Jon Krinn came of age, culinarily, in an era of gaudy excess. His first time running a kitchen was at 2941, a restaurant that more than any other defined the boom years of the early 2000s: specialty cuts of beef and monstrous lobes of foie gras in a cavernous dining room as warm with the nouveau riche of the tech set and decorated with lots of big, bad art. The cooking was excellent, however, and Krinn’s warm, personal touches—enlisting his father, a local ophthalmologist, to make the fabulous breads and sending diners home with fresh-spun cotton candy—helped offset the grandiosity.
His next gig was Inox, where the menu was studded with luxuries and charged accordingly. Its misfortune was to arrive just after the economy bottomed out, in early 2009, making it the most conspicuous food-world casualty of the crash. Inox might not have survived even without the lurch toward austerity, given its attempt to plant a flag in the Waterloo of Tysons Corner, where for more than a decade every effort at ambitious fine dining has been dealt an emphatic defeat. (The chefs who have struggled to make it include Bob Kinkead and Michel Richard.)
Krinn’s new place, Clarity, would seem to represent a conspicuous, perhaps chastened, retreat from the excesses of the past. The location is Vienna, a shopping-plaza restaurant on a quiet side street. The dining room isn’t a scene of swells—the crowd on my visits seemed to be made up of the swells’ parents, prosperous and settled men and women who would prefer not to go into DC to be blasted by loud music at dinner and served by waiters who wear their art, not their heart, on their sleeves. The menu includes a burger, a chopped salad, and spaghetti and meatballs (okay, veal meatballs and hand-rolled tagliatelle) and clearly is positioning itself as the kind of place where, if you live nearby, you could come a couple of times a week.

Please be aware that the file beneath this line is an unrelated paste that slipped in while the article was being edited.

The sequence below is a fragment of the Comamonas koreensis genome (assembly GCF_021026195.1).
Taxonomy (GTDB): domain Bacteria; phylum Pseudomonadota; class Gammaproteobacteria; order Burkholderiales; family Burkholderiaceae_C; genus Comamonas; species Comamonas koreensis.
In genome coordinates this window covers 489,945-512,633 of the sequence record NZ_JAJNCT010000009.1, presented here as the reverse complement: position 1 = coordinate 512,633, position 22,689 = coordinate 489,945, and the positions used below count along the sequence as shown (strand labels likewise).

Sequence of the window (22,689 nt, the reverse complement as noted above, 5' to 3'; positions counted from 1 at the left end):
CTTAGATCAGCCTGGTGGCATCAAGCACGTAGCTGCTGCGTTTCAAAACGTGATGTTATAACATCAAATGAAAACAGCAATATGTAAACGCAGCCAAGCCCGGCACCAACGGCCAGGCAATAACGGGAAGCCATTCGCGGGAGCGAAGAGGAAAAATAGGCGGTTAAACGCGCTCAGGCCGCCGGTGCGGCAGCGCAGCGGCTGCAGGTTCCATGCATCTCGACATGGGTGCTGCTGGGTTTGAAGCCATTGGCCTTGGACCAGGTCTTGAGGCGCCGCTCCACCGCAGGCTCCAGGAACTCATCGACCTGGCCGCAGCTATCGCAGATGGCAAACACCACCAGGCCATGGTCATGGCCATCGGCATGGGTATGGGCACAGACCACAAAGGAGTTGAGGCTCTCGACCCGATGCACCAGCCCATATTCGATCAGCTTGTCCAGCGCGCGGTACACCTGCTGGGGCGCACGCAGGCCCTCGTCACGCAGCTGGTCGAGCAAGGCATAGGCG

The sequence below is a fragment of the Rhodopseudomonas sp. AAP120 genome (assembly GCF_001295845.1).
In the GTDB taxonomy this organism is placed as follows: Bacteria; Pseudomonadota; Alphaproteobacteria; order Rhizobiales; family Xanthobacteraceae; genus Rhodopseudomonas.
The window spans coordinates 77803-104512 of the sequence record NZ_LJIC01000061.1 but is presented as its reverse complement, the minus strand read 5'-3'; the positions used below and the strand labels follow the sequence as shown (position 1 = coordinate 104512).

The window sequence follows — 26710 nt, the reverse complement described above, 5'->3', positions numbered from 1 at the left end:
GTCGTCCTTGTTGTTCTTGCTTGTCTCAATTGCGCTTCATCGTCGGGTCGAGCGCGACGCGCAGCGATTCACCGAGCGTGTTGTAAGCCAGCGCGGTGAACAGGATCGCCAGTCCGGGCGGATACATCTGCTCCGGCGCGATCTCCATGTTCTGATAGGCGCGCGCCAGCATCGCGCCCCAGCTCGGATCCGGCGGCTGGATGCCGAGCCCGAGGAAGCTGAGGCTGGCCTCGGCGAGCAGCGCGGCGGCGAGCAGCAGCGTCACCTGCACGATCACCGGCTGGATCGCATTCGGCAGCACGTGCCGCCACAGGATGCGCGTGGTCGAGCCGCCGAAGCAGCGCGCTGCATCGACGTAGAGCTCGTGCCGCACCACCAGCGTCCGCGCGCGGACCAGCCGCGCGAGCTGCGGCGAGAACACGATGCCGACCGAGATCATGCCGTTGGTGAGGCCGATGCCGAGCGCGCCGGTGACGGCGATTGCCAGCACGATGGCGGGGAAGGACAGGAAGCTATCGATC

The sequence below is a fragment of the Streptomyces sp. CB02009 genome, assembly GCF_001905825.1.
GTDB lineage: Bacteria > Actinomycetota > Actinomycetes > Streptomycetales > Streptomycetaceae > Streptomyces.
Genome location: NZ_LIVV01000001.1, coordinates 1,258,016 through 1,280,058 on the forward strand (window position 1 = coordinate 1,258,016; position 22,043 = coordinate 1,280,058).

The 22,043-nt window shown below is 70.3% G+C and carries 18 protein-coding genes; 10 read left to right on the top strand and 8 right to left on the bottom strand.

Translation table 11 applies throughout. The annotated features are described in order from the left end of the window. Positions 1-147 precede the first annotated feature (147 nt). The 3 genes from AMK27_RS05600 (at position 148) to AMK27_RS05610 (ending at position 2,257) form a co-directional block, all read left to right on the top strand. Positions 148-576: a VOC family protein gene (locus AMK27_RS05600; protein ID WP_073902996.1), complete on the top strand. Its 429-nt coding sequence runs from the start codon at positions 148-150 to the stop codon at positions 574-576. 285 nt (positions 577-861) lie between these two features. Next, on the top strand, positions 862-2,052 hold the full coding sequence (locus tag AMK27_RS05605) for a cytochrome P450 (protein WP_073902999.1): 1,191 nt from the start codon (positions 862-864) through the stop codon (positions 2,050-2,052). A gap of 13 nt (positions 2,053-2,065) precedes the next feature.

Don’t assume, though, that the chef’s downscaled ambition is synonymous with a halfhearted effort. Partnering with Jason Maddens, who previously helmed the kitchen for Michel Richard at Central, Krinn is working in a more casual vein, but the cooking is smartly conceived and cleanly executed, recalling at times his years spent ringing variations on French techniques.
I wouldn’t have thought to pair foie gras and strawberries, but Krinn has, and the combination is stunning. The dish exploits the fruit’s acidity and floral delicacy to undermine the intensity of the fattened duck liver.
Just as good, on a recent visit, was a plate of asparagus and morels, a duo as favored by chefs as peanut butter and jelly is by kids. This wasn’t how the dish was advertised—the headliner was the wrapperless ravioli called gnudi, but the ricotta dumplings existed to emphasize the freshness of the vegetables.
’Tis the season for soft-shells, with many chefs opting for the safe, generally crowd-pleasing choice of frying them. The preparation here is high-risk—the critters get dusted with pulverized freekeh and sautéed lightly in brown butter—but also high-reward.
To say that nothing else on my visits approached these heights is to give the mistaken impression that Clarity is a solid place that occasionally finds glory, rather than a place where you can roam the menu with confidence—from pretty starters of raw fish to the juicy, two-patty burger to more substantive plates, like a smoked pork shoulder that didn’t lean so hard in the direction of refinement that it ceased to be roadside.
Buttressing the cooking are a terrific wine list and a commitment to desserts that many restaurants can’t be bothered with—most memorably, a cake made of layered crepes.
Clarity didn’t explode out of the gate, and I confess to having had lowered expectations after one visit, when many dishes were under-salted and service lapses ruined the flow. But the place has grown to become something more than it intended: a destination, not merely a neighborhood star.
This article appears in our August 2015 issue of Washingtonian.